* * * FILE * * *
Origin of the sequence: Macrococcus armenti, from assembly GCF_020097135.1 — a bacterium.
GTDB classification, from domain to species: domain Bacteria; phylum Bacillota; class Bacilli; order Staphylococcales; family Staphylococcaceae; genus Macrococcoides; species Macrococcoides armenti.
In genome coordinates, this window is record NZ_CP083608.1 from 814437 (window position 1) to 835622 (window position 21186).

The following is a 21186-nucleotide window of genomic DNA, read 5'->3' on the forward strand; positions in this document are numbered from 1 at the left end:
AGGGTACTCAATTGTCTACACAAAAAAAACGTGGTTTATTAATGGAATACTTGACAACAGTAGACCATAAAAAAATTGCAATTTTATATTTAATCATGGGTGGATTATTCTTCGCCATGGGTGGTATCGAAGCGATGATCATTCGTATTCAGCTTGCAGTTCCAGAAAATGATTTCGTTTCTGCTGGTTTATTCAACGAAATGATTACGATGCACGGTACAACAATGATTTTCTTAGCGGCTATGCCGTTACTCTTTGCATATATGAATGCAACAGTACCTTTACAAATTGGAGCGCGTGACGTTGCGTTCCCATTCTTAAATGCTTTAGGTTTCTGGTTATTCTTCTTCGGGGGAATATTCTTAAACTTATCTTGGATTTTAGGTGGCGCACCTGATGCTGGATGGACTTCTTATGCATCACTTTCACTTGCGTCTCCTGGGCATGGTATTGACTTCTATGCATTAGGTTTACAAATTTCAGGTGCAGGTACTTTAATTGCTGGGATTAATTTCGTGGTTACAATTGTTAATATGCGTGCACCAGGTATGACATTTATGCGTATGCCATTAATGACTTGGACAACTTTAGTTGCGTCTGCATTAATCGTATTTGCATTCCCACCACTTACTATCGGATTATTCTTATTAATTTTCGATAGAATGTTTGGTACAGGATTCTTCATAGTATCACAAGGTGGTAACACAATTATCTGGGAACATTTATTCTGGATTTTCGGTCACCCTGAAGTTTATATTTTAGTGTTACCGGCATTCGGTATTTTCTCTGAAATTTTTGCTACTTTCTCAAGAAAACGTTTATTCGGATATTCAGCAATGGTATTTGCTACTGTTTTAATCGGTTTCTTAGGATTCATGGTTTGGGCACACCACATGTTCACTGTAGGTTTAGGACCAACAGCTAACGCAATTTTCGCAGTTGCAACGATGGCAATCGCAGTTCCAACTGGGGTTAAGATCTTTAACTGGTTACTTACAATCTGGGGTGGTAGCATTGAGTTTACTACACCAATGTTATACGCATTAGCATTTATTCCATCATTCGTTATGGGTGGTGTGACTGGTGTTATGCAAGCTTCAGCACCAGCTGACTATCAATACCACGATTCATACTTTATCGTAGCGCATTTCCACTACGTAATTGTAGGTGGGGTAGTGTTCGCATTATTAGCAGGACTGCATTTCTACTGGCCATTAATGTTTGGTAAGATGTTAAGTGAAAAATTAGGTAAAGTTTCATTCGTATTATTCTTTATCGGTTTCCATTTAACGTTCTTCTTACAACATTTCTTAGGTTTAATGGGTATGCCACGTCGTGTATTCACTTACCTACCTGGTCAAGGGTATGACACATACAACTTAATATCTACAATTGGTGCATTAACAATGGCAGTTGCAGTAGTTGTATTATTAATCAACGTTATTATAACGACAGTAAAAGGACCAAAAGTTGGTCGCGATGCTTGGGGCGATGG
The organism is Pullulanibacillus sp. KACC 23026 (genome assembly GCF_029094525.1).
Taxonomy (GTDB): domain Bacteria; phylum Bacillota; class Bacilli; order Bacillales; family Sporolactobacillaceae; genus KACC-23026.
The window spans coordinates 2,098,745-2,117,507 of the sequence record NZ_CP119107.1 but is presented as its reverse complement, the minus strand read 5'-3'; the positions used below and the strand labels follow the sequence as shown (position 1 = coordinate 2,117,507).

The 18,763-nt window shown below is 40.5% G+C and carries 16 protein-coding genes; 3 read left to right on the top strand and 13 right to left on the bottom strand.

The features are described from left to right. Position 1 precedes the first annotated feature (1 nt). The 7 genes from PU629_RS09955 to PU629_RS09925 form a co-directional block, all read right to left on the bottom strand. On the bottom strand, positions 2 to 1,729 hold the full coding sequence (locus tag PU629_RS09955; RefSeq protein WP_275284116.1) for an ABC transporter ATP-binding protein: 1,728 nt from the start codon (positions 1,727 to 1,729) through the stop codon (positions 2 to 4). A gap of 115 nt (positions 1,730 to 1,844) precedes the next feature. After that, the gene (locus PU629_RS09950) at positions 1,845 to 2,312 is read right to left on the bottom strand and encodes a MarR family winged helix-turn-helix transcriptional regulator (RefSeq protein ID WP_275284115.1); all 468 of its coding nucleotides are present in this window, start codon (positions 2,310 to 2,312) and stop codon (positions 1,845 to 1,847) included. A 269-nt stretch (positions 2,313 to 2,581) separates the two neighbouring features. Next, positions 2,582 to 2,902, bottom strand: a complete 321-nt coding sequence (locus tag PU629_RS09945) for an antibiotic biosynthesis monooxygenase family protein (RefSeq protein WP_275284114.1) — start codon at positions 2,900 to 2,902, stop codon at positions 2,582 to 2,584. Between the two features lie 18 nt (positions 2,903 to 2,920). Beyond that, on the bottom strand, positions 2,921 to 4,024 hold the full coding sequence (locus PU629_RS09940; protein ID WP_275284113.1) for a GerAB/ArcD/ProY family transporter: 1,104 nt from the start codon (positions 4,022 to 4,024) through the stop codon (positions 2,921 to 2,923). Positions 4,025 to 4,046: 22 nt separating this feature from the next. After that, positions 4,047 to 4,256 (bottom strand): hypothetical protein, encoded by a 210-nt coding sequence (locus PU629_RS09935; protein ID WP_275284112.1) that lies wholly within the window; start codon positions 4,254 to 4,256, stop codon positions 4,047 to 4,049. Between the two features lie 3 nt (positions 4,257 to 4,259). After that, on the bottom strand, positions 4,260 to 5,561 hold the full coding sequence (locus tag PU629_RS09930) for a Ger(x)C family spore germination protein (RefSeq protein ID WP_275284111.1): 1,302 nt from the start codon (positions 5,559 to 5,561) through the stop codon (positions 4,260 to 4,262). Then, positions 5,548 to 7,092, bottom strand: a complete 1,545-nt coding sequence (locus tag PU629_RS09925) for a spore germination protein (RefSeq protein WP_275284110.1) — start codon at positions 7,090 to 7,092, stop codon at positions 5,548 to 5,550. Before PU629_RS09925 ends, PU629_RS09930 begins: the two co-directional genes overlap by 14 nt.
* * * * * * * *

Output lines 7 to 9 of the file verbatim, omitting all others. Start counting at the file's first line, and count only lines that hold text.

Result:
Taxonomy (GTDB): domain Bacteria; phylum Bacillota; class Bacilli; order Bacillales; family Sporolactobacillaceae; genus KACC-23026.
The window spans coordinates 2,098,745-2,117,507 of the sequence record NZ_CP119107.1 but is presented as its reverse complement, the minus strand read 5'-3'; the positions used below and the strand labels follow the sequence as shown (position 1 = coordinate 2,117,507).

The 18,763-nt window shown below is 40.5% G+C and carries 16 protein-coding genes; 3 read left to right on the top strand and 13 right to left on the bottom strand.